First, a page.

Monday, 2 March 2009

Making it the minimum

I see the Scottish government are to press on with their misguided plans to impose a minimum price per unit of alcohol. Obviously much depends on where it is set, but anything over 30p per unit will substantially increase the cost of mainstream products in the off-trade. The plan has rightly been condemned as something that will penalise ordinary, responsible drinkers while doing nothing to curb problem drinking. It could even make matters worse, by taking trade out of the hands of legitimate retailers and handing it over to bootleggers. You can just picture the white vans lining up outside Carlisle ASDA.

And it is extremely disappointing to see CAMRA lending support to this plan. Do they really think that this Puritanical crusade against alcohol is going to leave pubs unscathed? And do they not appreciate the difference between imposing a minimum price and banning loss-leading? They are foolishly walking in to the banners’ divide and rule trap.

It still hasn’t been made clear exactly who will pocket the difference between the normal selling price and the government-dictated minimum. Anyway, let’s hope the plan falls foul of European competition law.

Edit: this is an interesting in-depth piece from The Scotsman about the plans.

11 comments:

  1. I agree Curmudgeon, minimum pricing will help nobody. It's been proven that bootlegging will be the result.

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  2. It seems to me that when deciding whether or not it approves of any piece of legislation CAMRA only asks itself "will a rival type of alcohol suffer?", if yes, CAMRA supports it. Broader societal implications are not addressed.

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  3. Whilst doubting that minimum pricing would have any effect on pub going, there are those that think it will. Shouldn't the Scottish plan to guinea pig themselves be welcomed? An experiment that will not affect the English. 12 months into the Scottish scheme, the effects will be clear, both its costs and its benefits, from tackling social problems to pub going. The effects of the Scottish plans will inform the debate over similar proposals in England.

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  4. Alex, I hardly think it's a good idea to experiment with something that seems manifestly wrong just to prove a point. And I suspect the most likely scenario would be that, say, 40p/unit did not seem to be "working", so it kept getting ratcheted up even further.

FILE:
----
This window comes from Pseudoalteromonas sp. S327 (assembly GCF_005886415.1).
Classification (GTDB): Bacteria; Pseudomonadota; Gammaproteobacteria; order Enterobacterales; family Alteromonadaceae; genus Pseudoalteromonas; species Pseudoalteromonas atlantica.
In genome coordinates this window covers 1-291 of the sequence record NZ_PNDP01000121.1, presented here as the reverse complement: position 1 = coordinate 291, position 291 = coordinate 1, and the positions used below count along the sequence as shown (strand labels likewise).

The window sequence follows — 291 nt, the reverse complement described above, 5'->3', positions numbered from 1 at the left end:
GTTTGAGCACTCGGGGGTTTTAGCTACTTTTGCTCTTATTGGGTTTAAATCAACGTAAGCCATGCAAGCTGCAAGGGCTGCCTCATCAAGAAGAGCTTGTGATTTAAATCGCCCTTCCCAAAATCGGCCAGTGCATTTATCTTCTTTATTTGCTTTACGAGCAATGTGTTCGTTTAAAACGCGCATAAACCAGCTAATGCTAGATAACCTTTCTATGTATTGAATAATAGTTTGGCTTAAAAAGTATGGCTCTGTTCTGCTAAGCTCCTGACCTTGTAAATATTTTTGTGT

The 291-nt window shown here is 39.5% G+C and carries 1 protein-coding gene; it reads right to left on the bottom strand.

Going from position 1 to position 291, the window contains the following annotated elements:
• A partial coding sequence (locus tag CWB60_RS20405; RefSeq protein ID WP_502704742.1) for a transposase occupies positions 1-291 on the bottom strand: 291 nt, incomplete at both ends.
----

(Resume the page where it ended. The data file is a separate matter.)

There is a huge potential for unintended consequences here – one of which could be, of course, that as selling mainstream alcoholic drinks became more profitable for retailers, they would put more effort into promoting them. Price is by no means the only weapon in the armoury.

    I've also seen it suggested that this could be a backdoor way for Alex Salmond to introduce border controls to stop the import of low-cost alcohol from England - or at least to provoke conflict between the two countries.

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  5. Well, Alex does like to irritate the Treasury, but I suspect that is a conspiracy too far.

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  6. Hmm, I wouldn't be so sure. This article says "Kenny MacAskill, the justice secretary, is meeting Jacqui Smith, the Home Secretary, next week, and he will be raising cross-Border sales and ways of restricting them." It looks like they're seriously considering some form of internal customs barrier.

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  7. It's unbelievable that they're even considering such a thing. On the other hand, both governments have obviously got alcohol firmly in their sights.

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  8. It is interesting how all the comments on this from the beer bloggers such as Tandleman, Tyson and Woolpack Dave have varied between doubtful and strongly opposed. I've given up hope of CAMRA expressing strong opposition to the anti-drink lobby, but surely on this issue they could at least have expressed a bit of scepticism.

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  9. We are not experimenting, Curmudgeon, we are sitting back and watching an experiment that a neighbouring country of similar language and culture are conducting. The results after 12 months will provide all the evidence required to understand the likely effects in England.

    Currently we have educated conjecture with which to guess the likely consequences. You are exactly right about the unintended consequences, why not let the Scots find out for us what they will be?

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  10. Minimum price agreements only fall foul of Art 81 EU Treaty if they restrict or harm trade between Member States AND they are agreed between businesses. So a statutory minimum price which does not discourage imports or exports is exempt on both counts.

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  11. Not surprisingly, the plan is given a strong and richly-deserved kicking on Freedom2Choose.

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